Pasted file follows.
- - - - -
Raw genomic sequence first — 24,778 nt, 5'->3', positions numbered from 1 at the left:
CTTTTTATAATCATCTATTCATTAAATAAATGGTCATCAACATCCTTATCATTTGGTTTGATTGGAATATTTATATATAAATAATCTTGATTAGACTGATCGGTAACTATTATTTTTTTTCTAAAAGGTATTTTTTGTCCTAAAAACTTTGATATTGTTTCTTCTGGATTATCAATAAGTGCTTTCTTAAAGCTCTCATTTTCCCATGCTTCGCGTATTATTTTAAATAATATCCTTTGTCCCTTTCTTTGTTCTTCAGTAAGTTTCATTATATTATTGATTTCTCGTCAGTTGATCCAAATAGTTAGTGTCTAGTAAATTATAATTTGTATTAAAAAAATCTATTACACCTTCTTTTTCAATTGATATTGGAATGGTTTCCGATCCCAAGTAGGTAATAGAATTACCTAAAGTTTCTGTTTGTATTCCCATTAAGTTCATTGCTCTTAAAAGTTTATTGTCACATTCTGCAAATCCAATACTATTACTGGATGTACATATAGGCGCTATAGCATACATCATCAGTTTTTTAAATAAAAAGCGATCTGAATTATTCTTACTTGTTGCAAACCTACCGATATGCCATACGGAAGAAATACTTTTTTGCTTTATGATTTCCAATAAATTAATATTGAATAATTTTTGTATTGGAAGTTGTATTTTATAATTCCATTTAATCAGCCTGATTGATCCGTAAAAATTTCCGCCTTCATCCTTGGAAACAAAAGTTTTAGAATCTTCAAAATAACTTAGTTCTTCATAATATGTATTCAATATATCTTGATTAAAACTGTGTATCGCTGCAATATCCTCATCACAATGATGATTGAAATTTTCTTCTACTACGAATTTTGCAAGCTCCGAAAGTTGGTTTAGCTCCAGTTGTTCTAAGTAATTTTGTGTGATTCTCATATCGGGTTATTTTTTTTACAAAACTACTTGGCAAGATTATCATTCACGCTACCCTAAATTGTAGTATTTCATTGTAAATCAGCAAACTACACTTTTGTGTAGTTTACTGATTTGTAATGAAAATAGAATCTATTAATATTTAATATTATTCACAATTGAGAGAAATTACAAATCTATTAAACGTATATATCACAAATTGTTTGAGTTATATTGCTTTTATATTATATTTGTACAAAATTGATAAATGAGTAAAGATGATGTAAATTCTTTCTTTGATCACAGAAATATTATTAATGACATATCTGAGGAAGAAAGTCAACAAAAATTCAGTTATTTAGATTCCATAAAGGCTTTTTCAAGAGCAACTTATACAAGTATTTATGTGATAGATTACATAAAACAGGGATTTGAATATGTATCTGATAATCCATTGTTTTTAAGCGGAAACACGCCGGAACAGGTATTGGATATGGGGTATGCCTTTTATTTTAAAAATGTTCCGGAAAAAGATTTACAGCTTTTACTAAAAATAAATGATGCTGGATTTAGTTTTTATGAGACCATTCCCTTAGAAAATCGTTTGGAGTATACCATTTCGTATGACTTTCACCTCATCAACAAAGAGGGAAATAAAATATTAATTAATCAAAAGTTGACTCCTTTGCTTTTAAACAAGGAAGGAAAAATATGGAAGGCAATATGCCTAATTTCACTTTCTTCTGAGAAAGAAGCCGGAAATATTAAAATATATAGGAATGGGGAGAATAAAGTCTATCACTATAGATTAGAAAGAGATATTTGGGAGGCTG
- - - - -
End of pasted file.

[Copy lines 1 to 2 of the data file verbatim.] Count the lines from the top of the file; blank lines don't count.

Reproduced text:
Raw genomic sequence first — 24,778 nt, 5'->3', positions numbered from 1 at the left:
CTTTTTATAATCATCTATTCATTAAATAAATGGTCATCAACATCCTTATCATTTGGTTTGATTGGAATATTTATATATAAATAATCTTGATTAGACTGATCGGTAACTATTATTTTTTTTCTAAAAGGTATTTTTTGTCCTAAAAACTTTGATATTGTTTCTTCTGGATTATCAATAAGTGCTTTCTTAAAGCTCTCATTTTCCCATGCTTCGCGTATTATTTTAAATAATATCCTTTGTCCCTTTCTTTGTTCTTCAGTAAGTTTCATTATATTATTGATTTCTCGTCAGTTGATCCAAATAGTTAGTGTCTAGTAAATTATAATTTGTATTAAAAAAATCTATTACACCTTCTTTTTCAATTGATATTGGAATGGTTTCCGATCCCAAGTAGGTAATAGAATTACCTAAAGTTTCTGTTTGTATTCCCATTAAGTTCATTGCTCTTAAAAGTTTATTGTCACATTCTGCAAATCCAATACTATTACTGGATGTACATATAGGCGCTATAGCATACATCATCAGTTTTTTAAATAAAAAGCGATCTGAATTATTCTTACTTGTTGCAAACCTACCGATATGCCATACGGAAGAAATACTTTTTTGCTTTATGATTTCCAATAAATTAATATTGAATAATTTTTGTATTGGAAGTTGTATTTTATAATTCCATTTAATCAGCCTGATTGATCCGTAAAAATTTCCGCCTTCATCCTTGGAAACAAAAGTTTTAGAATCTTCAAAATAACTTAGTTCTTCATAATATGTATTCAATATATCTTGATTAAAACTGTGTATCGCTGCAATATCCTCATCACAATGATGATTGAAATTTTCTTCTACTACGAATTTTGCAAGCTCCGAAAGTTGGTTTAGCTCCAGTTGTTCTAAGTAATTTTGTGTGATTCTCATATCGGGTTATTTTTTTTACAAAACTACTTGGCAAGATTATCATTCACGCTACCCTAAATTGTAGTATTTCATTGTAAATCAGCAAACTACACTTTTGTGTAGTTTACTGATTTGTAATGAAAATAGAATCTATTAATATTTAATATTATTCACAATTGAGAGAAATTACAAATCTATTAAACGTATATATCACAAATTGTTTGAGTTATATTGCTTTTATATTATATTTGTACAAAATTGATAAATGAGTAAAGATGATGTAAATTCTTTCTTTGATCACAGAAATATTATTAATGACATATCTGAGGAAGAAAGTCAACAAAAATTCAGTTATTTAGATTCCATAAAGGCTTTTTCAAGAGCAACTTATACAAGTATTTATGTGATAGATTACATAAAACAGGGATTTGAATATGTATCTGATAATCCATTGTTTTTAAGCGGAAACACGCCGGAACAGGTATTGGATATGGGGTATGCCTTTTATTTTAAAAATGTTCCGGAAAAAGATTTACAGCTTTTACTAAAAATAAATGATGCTGGATTTAGTTTTTATGAGACCATTCCCTTAGAAAATCGTTTGGAGTATACCATTTCGTATGACTTTCACCTCATCAACAAAGAGGGAAATAAAATATTAATTAATCAAAAGTTGACTCCTTTGCTTTTAAACAAGGAAGGAAAAATATGGAAGGCAATATGCCTAATTTCACTTTCTTCTGAGAAAGAAGCCGGAAATATTAAAATATATAGGAATGGGGAGAATAAAGTCTATCACTATAGATTAGAAAGAGATATTTGGGAGGCTG